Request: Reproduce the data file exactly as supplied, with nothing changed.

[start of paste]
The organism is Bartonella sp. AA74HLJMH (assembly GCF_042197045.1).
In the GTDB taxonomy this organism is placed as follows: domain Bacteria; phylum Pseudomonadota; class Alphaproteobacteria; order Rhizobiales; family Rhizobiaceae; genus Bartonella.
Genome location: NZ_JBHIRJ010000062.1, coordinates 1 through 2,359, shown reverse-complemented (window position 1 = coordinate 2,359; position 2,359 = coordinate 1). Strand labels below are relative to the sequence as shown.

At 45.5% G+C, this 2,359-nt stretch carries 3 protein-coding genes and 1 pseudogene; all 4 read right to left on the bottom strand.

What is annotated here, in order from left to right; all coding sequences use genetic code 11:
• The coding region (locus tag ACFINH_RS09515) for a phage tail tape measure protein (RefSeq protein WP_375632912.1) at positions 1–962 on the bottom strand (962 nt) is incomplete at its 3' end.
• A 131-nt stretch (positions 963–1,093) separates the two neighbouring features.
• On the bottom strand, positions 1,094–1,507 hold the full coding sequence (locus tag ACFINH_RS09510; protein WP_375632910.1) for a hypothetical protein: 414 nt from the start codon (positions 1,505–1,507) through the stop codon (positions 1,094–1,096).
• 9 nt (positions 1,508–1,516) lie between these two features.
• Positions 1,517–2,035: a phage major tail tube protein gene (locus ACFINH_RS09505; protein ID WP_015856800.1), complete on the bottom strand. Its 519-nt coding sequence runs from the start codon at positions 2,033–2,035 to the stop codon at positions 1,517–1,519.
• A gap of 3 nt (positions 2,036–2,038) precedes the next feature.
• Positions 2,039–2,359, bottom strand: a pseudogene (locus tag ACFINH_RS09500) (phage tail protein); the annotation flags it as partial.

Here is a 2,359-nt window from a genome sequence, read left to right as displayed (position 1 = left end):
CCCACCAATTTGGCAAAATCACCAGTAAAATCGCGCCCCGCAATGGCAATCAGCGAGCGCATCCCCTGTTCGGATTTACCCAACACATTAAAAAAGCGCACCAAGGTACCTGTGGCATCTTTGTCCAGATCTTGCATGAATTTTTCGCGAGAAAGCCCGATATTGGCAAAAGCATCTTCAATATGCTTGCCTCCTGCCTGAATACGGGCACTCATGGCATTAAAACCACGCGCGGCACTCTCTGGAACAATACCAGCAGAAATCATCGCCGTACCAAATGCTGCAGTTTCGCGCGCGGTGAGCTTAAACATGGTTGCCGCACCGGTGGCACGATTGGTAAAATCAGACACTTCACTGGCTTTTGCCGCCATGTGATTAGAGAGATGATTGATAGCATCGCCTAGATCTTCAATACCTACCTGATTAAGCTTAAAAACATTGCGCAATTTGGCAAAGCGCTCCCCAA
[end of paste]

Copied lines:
The organism is Bartonella sp. AA74HLJMH (assembly GCF_042197045.1).
In the GTDB taxonomy this organism is placed as follows: domain Bacteria; phylum Pseudomonadota; class Alphaproteobacteria; order Rhizobiales; family Rhizobiaceae; genus Bartonella.
Genome location: NZ_JBHIRJ010000062.1, coordinates 1 through 2,359, shown reverse-complemented (window position 1 = coordinate 2,359; position 2,359 = coordinate 1). Strand labels below are relative to the sequence as shown.

At 45.5% G+C, this 2,359-nt stretch carries 3 protein-coding genes and 1 pseudogene; all 4 read right to left on the bottom strand.

What is annotated here, in order from left to right; all coding sequences use genetic code 11:
• The coding region (locus tag ACFINH_RS09515) for a phage tail tape measure protein (RefSeq protein WP_375632912.1) at positions 1–962 on the bottom strand (962 nt) is incomplete at its 3' end.
• A 131-nt stretch (positions 963–1,093) separates the two neighbouring features.
• On the bottom strand, positions 1,094–1,507 hold the full coding sequence (locus tag ACFINH_RS09510; protein WP_375632910.1) for a hypothetical protein: 414 nt from the start codon (positions 1,505–1,507) through the stop codon (positions 1,094–1,096).
• 9 nt (positions 1,508–1,516) lie between these two features.
• Positions 1,517–2,035: a phage major tail tube protein gene (locus ACFINH_RS09505; protein ID WP_015856800.1), complete on the bottom strand. Its 519-nt coding sequence runs from the start codon at positions 2,033–2,035 to the stop codon at positions 1,517–1,519.
• A gap of 3 nt (positions 2,036–2,038) precedes the next feature.
• Positions 2,039–2,359, bottom strand: a pseudogene (locus tag ACFINH_RS09500) (phage tail protein); the annotation flags it as partial.

Here is a 2,359-nt window from a genome sequence, read left to right as displayed (position 1 = left end):
CCCACCAATTTGGCAAAATCACCAGTAAAATCGCGCCCCGCAATGGCAATCAGCGAGCGCATCCCCTGTTCGGATTTACCCAACACATTAAAAAAGCGCACCAAGGTACCTGTGGCATCTTTGTCCAGATCTTGCATGAATTTTTCGCGAGAAAGCCCGATATTGGCAAAAGCATCTTCAATATGCTTGCCTCCTGCCTGAATACGGGCACTCATGGCATTAAAACCACGCGCGGCACTCTCTGGAACAATACCAGCAGAAATCATCGCCGTACCAAATGCTGCAGTTTCGCGCGCGGTGAGCTTAAACATGGTTGCCGCACCGGTGGCACGATTGGTAAAATCAGACACTTCACTGGCTTTTGCCGCCATGTGATTAGAGAGATGATTGATAGCATCGCCTAGATCTTCAATACCTACCTGATTAAGCTTAAAAACATTGCGCAATTTGGCAAAGCGCTCCCCAA